Seriously dude - you don’t have a cell phone to call police?!

I know you are not supposed to call while driving, but I think this would have been a very valid exception to the rule.

Trust me, I would have been giving the 911 operator every single licence plate number I could see…

His wife was in the car. Even if it’s illegal in his state to call while driving (and calling 911 is normally an exception) she could make the call.

It’s a side issue, since the MC means they were one of the organized clubs and thus no one to screw with, but I can’t parse your description. If you’ve been riding long, even as a 99-percenter, you should know kutte protocols. Are you saying they had top rockers and MC patches, but no lower (charter) rockers?

To report what? That the cyclists passed too close to the OP’s vehicle? Even if they did so illegally the cop would have had to see if to do anything. That they were blocking traffic (at 10 mph over the posted limit)? I don’t think I’d call on that. It sounds like they wanted to be intimidating without doing anything outright illegal or, at the very least, maintaining plausible deniabililty. Even if the OP had his windshield cracked by a hard object tossed by the tail rider, it would be nigh impossible to prove it. “Why, officer, I was just scratching my belly through my jacket. A rock must have come off the road at the same time. What a coincidence!”

Well, having a cop on the scene to dial back the level of ‘barely legal but intimidating’ and/or discourage anything from escalating would be a good thing, too.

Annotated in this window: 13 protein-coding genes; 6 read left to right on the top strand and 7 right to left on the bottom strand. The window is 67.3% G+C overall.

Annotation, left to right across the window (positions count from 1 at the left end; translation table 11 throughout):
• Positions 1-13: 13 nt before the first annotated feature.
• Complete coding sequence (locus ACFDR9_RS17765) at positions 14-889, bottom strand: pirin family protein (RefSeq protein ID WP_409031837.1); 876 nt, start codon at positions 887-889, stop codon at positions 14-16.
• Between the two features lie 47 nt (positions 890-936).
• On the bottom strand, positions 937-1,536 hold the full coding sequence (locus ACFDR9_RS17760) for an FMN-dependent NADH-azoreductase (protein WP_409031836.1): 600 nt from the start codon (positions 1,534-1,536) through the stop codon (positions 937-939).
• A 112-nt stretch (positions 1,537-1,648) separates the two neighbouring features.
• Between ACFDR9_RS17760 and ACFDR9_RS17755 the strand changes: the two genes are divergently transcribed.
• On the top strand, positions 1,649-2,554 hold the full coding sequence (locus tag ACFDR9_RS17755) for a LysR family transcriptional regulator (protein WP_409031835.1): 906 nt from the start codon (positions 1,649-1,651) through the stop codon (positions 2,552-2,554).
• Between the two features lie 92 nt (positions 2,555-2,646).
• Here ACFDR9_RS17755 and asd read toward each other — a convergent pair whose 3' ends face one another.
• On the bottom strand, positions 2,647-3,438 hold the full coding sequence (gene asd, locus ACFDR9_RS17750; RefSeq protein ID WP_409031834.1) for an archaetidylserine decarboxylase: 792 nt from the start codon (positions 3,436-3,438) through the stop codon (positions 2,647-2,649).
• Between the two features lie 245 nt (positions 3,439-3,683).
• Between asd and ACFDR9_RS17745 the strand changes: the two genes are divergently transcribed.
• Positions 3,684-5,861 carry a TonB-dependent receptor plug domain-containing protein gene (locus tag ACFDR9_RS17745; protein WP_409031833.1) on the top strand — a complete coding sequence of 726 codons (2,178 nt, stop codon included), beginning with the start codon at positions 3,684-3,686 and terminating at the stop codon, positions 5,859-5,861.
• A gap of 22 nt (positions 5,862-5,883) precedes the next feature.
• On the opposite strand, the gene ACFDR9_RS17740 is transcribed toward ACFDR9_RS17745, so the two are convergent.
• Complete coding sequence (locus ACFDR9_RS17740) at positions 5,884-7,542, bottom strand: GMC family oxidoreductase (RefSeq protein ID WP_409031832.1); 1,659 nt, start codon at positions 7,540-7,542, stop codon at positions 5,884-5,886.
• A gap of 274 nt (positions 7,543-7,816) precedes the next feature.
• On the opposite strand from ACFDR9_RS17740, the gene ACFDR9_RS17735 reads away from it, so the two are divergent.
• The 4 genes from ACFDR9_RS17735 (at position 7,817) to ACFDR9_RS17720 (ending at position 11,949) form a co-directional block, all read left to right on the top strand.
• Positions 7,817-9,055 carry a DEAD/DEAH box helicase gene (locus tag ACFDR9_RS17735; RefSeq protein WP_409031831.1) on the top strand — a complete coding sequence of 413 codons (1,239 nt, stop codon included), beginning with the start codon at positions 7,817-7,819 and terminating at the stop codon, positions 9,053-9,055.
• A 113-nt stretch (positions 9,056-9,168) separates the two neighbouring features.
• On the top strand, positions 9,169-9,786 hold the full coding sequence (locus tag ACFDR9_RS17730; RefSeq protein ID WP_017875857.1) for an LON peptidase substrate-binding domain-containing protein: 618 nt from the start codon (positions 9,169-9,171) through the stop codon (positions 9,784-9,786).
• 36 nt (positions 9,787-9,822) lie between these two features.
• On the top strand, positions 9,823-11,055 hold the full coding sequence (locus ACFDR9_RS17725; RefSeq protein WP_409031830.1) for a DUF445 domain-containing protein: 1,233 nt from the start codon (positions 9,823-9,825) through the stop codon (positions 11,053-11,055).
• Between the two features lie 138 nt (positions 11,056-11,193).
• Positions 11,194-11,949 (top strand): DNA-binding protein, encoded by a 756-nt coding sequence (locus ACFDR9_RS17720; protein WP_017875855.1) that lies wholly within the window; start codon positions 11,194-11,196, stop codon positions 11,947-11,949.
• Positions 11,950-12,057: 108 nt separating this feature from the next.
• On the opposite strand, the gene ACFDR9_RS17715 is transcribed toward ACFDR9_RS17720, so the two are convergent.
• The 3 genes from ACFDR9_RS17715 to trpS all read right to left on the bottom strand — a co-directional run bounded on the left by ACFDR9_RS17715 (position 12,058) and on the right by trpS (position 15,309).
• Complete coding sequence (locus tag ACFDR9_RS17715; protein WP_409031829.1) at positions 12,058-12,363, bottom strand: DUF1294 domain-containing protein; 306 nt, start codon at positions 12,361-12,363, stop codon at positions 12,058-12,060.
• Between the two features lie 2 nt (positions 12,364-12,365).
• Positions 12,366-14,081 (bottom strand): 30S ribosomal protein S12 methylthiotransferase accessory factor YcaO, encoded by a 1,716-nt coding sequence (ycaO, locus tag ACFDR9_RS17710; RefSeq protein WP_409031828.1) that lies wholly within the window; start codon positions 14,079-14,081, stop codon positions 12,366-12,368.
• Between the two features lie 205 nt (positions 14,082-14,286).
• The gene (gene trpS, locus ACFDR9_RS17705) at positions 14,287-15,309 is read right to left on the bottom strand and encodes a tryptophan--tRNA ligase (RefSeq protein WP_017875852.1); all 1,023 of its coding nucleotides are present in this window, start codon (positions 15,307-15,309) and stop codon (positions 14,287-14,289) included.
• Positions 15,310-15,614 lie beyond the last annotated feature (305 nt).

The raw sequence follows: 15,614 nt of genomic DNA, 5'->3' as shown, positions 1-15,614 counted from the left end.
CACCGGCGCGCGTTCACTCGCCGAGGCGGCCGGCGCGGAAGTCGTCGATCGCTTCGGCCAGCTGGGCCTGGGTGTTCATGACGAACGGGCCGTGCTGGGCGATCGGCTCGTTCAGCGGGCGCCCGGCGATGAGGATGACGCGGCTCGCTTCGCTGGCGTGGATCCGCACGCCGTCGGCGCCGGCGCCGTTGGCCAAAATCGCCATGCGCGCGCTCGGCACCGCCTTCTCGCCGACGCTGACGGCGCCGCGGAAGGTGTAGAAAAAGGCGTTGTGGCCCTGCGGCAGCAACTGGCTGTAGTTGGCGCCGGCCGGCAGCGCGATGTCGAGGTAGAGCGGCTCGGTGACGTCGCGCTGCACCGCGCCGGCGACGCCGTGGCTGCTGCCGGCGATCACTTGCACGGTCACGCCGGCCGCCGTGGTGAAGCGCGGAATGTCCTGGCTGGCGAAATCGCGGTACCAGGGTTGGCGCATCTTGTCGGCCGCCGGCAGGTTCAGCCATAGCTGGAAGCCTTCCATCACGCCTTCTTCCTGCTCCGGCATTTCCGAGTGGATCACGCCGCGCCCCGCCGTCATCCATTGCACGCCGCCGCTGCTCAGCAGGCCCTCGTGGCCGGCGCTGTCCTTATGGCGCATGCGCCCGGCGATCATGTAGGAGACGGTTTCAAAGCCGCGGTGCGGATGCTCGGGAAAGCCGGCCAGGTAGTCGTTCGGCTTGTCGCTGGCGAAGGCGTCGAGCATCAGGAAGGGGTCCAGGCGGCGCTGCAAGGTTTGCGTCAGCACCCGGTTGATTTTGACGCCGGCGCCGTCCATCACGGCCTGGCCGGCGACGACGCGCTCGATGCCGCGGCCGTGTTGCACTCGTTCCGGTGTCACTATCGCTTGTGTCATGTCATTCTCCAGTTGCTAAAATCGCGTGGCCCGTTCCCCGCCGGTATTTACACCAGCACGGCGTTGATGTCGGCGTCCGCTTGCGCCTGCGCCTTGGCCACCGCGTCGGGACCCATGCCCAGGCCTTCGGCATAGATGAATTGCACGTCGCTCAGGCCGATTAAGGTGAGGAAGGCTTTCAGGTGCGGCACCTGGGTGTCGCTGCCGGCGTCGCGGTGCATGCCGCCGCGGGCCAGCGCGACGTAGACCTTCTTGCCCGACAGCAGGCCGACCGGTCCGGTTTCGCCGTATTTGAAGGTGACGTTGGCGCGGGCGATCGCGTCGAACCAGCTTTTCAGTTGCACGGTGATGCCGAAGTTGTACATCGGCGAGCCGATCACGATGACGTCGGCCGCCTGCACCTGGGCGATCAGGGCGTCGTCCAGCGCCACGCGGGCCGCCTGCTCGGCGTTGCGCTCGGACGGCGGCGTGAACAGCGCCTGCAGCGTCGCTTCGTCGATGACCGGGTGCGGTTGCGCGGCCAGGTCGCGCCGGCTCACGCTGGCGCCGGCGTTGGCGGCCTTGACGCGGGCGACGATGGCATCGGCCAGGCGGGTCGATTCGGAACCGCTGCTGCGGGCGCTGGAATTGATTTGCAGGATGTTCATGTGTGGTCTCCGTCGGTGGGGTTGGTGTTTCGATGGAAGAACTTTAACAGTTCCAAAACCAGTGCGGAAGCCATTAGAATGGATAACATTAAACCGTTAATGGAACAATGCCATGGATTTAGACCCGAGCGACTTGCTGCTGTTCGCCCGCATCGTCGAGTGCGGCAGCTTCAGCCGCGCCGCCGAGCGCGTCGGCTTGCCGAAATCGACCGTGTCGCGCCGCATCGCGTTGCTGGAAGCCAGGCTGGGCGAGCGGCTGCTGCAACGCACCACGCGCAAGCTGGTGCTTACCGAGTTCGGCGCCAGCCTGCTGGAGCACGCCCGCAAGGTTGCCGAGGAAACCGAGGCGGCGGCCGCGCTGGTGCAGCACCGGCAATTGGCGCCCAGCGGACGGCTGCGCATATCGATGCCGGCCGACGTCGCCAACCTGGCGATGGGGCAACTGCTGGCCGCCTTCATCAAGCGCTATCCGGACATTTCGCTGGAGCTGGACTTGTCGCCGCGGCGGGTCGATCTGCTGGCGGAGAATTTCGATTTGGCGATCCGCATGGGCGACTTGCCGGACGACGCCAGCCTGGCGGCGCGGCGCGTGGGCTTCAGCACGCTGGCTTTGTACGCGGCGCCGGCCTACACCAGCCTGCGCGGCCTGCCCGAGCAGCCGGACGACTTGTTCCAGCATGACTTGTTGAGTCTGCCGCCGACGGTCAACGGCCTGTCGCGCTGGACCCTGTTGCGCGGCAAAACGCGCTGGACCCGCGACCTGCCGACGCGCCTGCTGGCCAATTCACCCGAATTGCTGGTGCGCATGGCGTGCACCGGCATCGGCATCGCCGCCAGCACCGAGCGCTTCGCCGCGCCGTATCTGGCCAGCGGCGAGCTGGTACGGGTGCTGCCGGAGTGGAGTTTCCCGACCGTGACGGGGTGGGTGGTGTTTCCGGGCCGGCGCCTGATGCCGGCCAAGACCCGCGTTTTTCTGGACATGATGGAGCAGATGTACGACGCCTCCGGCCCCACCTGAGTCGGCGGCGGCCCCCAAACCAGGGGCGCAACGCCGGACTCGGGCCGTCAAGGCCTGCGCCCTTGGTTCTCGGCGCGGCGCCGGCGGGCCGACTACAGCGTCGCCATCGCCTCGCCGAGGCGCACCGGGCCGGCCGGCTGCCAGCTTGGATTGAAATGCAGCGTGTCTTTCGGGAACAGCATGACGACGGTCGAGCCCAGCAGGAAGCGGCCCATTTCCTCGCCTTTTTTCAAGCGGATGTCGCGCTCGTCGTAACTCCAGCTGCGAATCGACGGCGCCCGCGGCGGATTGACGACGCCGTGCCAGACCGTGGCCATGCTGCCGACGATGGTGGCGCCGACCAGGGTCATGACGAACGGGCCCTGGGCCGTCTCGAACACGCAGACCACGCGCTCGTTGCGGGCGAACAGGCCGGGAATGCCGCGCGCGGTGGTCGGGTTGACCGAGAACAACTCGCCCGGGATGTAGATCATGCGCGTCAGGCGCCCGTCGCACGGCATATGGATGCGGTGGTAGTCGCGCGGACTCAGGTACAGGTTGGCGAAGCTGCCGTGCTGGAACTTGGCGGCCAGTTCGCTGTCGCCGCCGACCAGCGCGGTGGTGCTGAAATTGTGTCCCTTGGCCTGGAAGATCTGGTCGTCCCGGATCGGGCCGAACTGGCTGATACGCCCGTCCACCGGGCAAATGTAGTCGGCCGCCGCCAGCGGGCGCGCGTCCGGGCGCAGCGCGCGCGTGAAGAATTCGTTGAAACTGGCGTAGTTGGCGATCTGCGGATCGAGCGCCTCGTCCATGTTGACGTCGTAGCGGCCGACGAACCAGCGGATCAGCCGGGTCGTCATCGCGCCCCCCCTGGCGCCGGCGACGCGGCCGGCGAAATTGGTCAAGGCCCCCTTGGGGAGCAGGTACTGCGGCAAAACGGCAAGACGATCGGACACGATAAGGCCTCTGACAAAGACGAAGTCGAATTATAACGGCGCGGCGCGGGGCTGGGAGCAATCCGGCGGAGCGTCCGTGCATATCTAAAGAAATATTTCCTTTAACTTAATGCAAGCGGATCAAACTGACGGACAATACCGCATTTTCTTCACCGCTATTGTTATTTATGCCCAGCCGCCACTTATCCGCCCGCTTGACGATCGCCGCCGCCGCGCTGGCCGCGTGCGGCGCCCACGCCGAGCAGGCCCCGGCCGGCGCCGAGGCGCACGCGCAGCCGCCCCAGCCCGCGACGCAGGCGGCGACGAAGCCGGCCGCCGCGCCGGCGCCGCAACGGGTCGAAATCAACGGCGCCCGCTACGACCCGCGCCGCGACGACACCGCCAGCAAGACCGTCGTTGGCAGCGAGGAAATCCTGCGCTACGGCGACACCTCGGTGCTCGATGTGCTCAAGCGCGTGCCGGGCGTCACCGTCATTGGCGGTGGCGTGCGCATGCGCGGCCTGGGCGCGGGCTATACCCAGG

I suspect, for instance, that had a state trooper come up behind the one guy blocking the other lane and given him a quick flash of headlights, the guy would have moved over and let everyone by.

You do realize that men [and women] on bikes are soft targets and all you need to do is drive over them, making little crunchy squishy sounds, right?

Not politically correct, but the first crunch squish, and the rest of the crunchy squishys tend to go away really fast to avoid the same fate?

Same with what is taught in anti kidnapping school, some group surround you you stomp on the brakes and take out the motor and front end of the person behind you to create elbow room.

Though I admit last time I had some guy with his arm inside my window trying to unlock the door [73 mustang, bad area of Rochester NY at 3 am late 70s] I just started through the red light, and the cop sitting to my left in the intersection didn’t do a thing, the guy with his arm in the window removed his arm and fell off the side of the car. If need be he would have gotten dragged to the next police station I found.

My grandmother has been driving for 70 years. Doesn’t make her any better. I wouldn’t get in a car with her.

Would you tell you MSF students to do what you did? Doesn’t sound “safe” to me.

I know this sounds silly, but neither of us thought of calling the cops. Once they got passed me they pretty much left me alone, except for not letting me or any other car pass them, and except for the one guy throwing that object. Seriously - didn’t think of that. I guess now, that sounds kinda dumb but that’s he honest truth.

But, what’s one cop going to do against that gang?

And, I was focusing on what to do if they tried something. But yeah, I could’ve told my wife to call. She never mentioned that.

I don’t know about kutte. Had to look it up just now. I did watch a 20-20 kind of show on it once.

I didn’t see any lower rockers, one or two MC patches, and one or two jackets saying Hells Angels at the top.

Besides not thinking of calling the cops, I didn’t even think of taking pictures or video, or having my wife do that.

True, there really wan’t anything to report to the cops.

I understand from online chats that riders in CA do it a little differently than here in MN. Splitting lanes and all that crazy stuff. But I used to ride with a club here and we considered it rude(and possibly dangerous) for an automobile to pull into the rider formation.